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How Code Purple plans to shelter the homeless amid COVID-19

Delaware's homeless are facing a COVID-19 double whammy. 

Not only are they disproportionately affected by the virus, but emergency shelters are housing fewer people to meet social distancing requirements. 

The Delaware Housing Alliance points to a study on homelessness and COVID-19 by researchers at the University of Pennsylvania, UCLA and Boston University as "the most authoritative study to date on the topic."

The study projects that during the pandemic, the homeless are twice as likely to be hospitalized, two to four times as likely to require critical care and two to three times as likely to die than the general population.

With Delaware facing the coldest temperatures of the winter from Wednesday night through Thursday, Code Purple is being declared across the state by the nonprofit and volunteer organizations that operate the shelters to keep people who are homeless safe during dangerous winter weather.

That's because of "the extraordinarily high susceptibility to symptomatic infection, hospitalization and fatality among the homeless population," due in part to the mental and physical toll the constant exposure to the elements takes on them. 

Despite the daunting statistics, Code Purple Sussex County will continue to help the homeless this winter. 

"We're trying to put together a puzzle with some missing pieces," said Executive Director Nikki Gonzalez. "These are things we've never had to think about."

Code Purple shelters operate out of churches that volunteer their space. So far this year, five Sussex churches are participating, including:

  • Women only: Grace Seaford Church, 805 Atlanta Road, Seaford.
  • Men only: Avenue United Methodist Church, 20 N. Church St., Milford.
  • Women only: Milford Nazarene, 11 NW Salevan Place, Milford.
  • Men only: Laurel Nazarene, 100 Walnut Drive, Laurel.
  • Men only: Georgetown Presbyterian Church, 203 N. Bedford St., Georgetown.

"We're hoping that will change," Gonzalez said.

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Aside from Laurel Nazarene, which will open Jan. 1, each shelter is open every night from Dec. 1 through March 15, regardless of temperature.

Last year, Code Purple operated with eight shelters. On the eastern side of the county, shelters in Bethany Beach and Lewes will not open this year unless churches and volunteers become available.

A shelter that operated in Bethany Beach last year lost a person who was integral to managing it and the former Troop 7, on Route 1 in Lewes, has not been offered for use this year, according to Gonzalez.

Tony Skrzecz is one of the pastors at Grace Seaford and the site coordinator for Code Purple.

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"What Code Purple shelters do in the winter is keep someone alive for one more day. It's that simple," Skrzecz said. "I really wish, I pray, that more churches will step up. We're supposed to do this as Christians. We are called to do these things."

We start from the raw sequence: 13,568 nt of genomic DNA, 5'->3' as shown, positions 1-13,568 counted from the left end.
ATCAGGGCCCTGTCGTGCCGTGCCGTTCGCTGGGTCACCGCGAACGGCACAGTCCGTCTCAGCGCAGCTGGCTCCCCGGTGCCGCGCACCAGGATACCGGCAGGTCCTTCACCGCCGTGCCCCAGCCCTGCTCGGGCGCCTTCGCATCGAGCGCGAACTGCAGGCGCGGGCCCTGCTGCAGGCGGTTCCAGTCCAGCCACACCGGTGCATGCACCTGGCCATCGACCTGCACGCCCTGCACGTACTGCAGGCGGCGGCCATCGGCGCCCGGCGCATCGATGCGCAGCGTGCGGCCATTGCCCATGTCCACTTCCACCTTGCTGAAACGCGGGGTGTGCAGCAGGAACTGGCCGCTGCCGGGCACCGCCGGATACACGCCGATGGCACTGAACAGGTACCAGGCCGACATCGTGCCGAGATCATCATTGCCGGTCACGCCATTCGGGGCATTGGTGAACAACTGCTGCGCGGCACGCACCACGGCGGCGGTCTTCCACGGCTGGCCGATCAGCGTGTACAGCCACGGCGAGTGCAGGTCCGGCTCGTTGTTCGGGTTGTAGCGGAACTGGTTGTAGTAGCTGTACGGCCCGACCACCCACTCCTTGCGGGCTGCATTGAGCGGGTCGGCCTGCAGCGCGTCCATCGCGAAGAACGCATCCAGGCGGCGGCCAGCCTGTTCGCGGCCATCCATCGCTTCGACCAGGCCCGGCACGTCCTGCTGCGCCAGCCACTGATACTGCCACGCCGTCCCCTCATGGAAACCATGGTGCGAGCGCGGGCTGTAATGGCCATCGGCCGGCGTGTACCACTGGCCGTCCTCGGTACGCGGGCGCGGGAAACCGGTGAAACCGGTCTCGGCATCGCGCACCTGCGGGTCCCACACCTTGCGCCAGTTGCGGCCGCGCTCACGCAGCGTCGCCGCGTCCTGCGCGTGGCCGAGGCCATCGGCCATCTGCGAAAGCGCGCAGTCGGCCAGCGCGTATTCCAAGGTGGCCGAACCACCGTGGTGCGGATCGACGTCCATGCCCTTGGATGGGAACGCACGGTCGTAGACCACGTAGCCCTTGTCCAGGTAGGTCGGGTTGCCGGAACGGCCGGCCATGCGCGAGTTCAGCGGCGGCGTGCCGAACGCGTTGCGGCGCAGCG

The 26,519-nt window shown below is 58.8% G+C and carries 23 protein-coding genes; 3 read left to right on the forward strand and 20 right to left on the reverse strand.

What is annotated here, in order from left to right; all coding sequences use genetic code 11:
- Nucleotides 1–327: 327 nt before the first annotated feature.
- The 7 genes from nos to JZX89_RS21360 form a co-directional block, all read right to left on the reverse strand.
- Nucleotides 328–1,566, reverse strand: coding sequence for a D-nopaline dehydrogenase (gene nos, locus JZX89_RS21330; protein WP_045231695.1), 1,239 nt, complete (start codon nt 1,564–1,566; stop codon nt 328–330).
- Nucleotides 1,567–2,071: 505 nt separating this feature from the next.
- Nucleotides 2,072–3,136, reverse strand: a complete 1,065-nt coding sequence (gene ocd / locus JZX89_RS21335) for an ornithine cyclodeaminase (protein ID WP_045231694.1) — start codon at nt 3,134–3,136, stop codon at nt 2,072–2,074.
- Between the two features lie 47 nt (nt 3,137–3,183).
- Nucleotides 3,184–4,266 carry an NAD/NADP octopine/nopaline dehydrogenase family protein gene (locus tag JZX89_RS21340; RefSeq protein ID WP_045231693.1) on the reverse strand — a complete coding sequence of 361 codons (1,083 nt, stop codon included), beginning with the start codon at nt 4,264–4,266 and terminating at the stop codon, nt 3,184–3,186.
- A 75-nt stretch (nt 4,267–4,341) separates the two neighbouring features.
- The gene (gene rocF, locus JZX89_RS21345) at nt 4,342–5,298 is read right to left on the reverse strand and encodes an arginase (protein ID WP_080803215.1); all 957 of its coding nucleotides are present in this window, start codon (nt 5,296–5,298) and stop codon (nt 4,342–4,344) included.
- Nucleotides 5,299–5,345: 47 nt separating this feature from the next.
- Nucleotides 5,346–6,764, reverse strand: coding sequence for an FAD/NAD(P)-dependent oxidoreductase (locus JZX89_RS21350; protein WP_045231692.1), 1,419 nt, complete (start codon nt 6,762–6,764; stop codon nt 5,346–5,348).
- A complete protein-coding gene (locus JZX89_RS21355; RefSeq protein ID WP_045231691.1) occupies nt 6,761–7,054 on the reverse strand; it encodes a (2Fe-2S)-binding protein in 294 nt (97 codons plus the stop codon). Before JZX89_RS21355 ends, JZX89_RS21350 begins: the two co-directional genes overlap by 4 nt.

Fewer shelters means fewer beds, as do social distancing requirements. Beds will be at least 6 feet apart and heads will be staggered at opposite ends. 

Most shelters will be capped at 14 people per night. In Laurel, only eight beds will be available. That's not enough for the number of people Code Purple sheltered last year, around 300 individuals total.

Gonzalez said Code Purple is planning for overages, to include applying for money from the federal coronavirus relief package. Code Purple Sussex County is operated by the donation-based nonprofit Love Inc.

According to Homeless Alliance Delaware's website, since the pandemic began, over 300 homeless and "medically vulnerable" Delawareans have already been placed in hotel rooms.

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Code Purple's plan to reduce the spread of COVID-19 is to require people to call and reserve a bed each morning. They will prescreen everyone who calls and then screen them again when they arrive for the night.  

"We'll probably end up utilizing the hospital if someone ends up ill," Gonzalez said. "We're trying to work with doctors to get rapid testing. It's very tricky."

In past years, community members and groups would volunteer to provide meals for those at each shelter each night. This year, meals will have to be in to-go containers and eaten on shelter cots.

"We're trying to source out to food kitchens, soup kitchens. We're trying to gird up to-go bags with breakfast, lunch, snacks so they have sustenance all day," Gonzalez said.

Code Purple is also working with fewer volunteers this year, like nearly all volunteer-based programs across the nation.

"We have a large number of elderly volunteers that won't be coming back," Gonzalez said.  "It's definitely an issue."

Older people are more likely to be susceptible to COVID-19, according to the CDC.  

Code Purple attempts to have two volunteers at each shelter, but that doesn't always work out.

All shelter guests will be required to wear a mask this year except when in their cot. Masks will be provided to those who do not have them. There will also be increased cleaning and sanitation. 

Those interested in volunteering or churches interested in providing shelter space should email codepurplesussexcounty@gmail.com.

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